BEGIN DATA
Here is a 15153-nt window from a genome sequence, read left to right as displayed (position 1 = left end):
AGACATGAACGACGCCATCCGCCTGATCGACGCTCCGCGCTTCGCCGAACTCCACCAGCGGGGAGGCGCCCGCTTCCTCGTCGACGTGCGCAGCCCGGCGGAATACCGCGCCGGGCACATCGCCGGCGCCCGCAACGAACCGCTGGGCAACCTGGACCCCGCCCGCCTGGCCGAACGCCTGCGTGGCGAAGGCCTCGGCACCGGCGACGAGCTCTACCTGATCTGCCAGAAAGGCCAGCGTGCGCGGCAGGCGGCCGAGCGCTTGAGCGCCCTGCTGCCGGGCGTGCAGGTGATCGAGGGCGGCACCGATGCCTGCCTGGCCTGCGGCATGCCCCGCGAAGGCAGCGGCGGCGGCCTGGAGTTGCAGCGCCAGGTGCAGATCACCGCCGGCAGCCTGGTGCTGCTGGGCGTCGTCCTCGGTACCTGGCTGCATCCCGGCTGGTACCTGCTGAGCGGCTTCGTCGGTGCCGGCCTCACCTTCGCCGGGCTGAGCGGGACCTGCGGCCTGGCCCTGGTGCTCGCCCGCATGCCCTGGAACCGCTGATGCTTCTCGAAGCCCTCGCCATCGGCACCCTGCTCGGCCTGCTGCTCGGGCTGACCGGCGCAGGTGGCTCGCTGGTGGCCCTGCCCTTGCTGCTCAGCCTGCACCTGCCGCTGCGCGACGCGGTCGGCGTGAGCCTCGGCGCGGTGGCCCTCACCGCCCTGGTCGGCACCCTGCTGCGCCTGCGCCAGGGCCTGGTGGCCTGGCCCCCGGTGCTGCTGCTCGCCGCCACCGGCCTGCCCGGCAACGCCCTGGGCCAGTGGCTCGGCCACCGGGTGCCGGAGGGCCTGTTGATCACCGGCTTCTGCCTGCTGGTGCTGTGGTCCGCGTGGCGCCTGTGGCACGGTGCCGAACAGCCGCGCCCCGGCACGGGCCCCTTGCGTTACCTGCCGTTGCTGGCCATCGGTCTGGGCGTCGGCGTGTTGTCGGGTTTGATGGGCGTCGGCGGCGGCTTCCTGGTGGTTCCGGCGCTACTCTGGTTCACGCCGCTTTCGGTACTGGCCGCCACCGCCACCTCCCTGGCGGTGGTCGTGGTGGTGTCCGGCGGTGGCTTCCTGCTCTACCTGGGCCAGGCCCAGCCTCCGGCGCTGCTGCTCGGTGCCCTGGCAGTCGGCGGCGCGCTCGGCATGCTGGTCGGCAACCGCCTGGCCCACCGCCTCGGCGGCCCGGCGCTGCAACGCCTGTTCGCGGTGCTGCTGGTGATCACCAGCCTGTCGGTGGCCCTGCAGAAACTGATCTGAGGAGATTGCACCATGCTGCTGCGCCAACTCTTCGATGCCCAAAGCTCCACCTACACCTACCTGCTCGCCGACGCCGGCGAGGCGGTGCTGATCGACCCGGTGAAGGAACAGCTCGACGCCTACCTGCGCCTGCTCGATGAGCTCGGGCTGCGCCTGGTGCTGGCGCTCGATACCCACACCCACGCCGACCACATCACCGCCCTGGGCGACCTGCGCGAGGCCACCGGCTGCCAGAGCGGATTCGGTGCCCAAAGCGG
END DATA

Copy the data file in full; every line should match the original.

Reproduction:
Here is a 15153-nt window from a genome sequence, read left to right as displayed (position 1 = left end):
AGACATGAACGACGCCATCCGCCTGATCGACGCTCCGCGCTTCGCCGAACTCCACCAGCGGGGAGGCGCCCGCTTCCTCGTCGACGTGCGCAGCCCGGCGGAATACCGCGCCGGGCACATCGCCGGCGCCCGCAACGAACCGCTGGGCAACCTGGACCCCGCCCGCCTGGCCGAACGCCTGCGTGGCGAAGGCCTCGGCACCGGCGACGAGCTCTACCTGATCTGCCAGAAAGGCCAGCGTGCGCGGCAGGCGGCCGAGCGCTTGAGCGCCCTGCTGCCGGGCGTGCAGGTGATCGAGGGCGGCACCGATGCCTGCCTGGCCTGCGGCATGCCCCGCGAAGGCAGCGGCGGCGGCCTGGAGTTGCAGCGCCAGGTGCAGATCACCGCCGGCAGCCTGGTGCTGCTGGGCGTCGTCCTCGGTACCTGGCTGCATCCCGGCTGGTACCTGCTGAGCGGCTTCGTCGGTGCCGGCCTCACCTTCGCCGGGCTGAGCGGGACCTGCGGCCTGGCCCTGGTGCTCGCCCGCATGCCCTGGAACCGCTGATGCTTCTCGAAGCCCTCGCCATCGGCACCCTGCTCGGCCTGCTGCTCGGGCTGACCGGCGCAGGTGGCTCGCTGGTGGCCCTGCCCTTGCTGCTCAGCCTGCACCTGCCGCTGCGCGACGCGGTCGGCGTGAGCCTCGGCGCGGTGGCCCTCACCGCCCTGGTCGGCACCCTGCTGCGCCTGCGCCAGGGCCTGGTGGCCTGGCCCCCGGTGCTGCTGCTCGCCGCCACCGGCCTGCCCGGCAACGCCCTGGGCCAGTGGCTCGGCCACCGGGTGCCGGAGGGCCTGTTGATCACCGGCTTCTGCCTGCTGGTGCTGTGGTCCGCGTGGCGCCTGTGGCACGGTGCCGAACAGCCGCGCCCCGGCACGGGCCCCTTGCGTTACCTGCCGTTGCTGGCCATCGGTCTGGGCGTCGGCGTGTTGTCGGGTTTGATGGGCGTCGGCGGCGGCTTCCTGGTGGTTCCGGCGCTACTCTGGTTCACGCCGCTTTCGGTACTGGCCGCCACCGCCACCTCCCTGGCGGTGGTCGTGGTGGTGTCCGGCGGTGGCTTCCTGCTCTACCTGGGCCAGGCCCAGCCTCCGGCGCTGCTGCTCGGTGCCCTGGCAGTCGGCGGCGCGCTCGGCATGCTGGTCGGCAACCGCCTGGCCCACCGCCTCGGCGGCCCGGCGCTGCAACGCCTGTTCGCGGTGCTGCTGGTGATCACCAGCCTGTCGGTGGCCCTGCAGAAACTGATCTGAGGAGATTGCACCATGCTGCTGCGCCAACTCTTCGATGCCCAAAGCTCCACCTACACCTACCTGCTCGCCGACGCCGGCGAGGCGGTGCTGATCGACCCGGTGAAGGAACAGCTCGACGCCTACCTGCGCCTGCTCGATGAGCTCGGGCTGCGCCTGGTGCTGGCGCTCGATACCCACACCCACGCCGACCACATCACCGCCCTGGGCGACCTGCGCGAGGCCACCGGCTGCCAGAGCGGATTCGGTGCCCAAAGCGG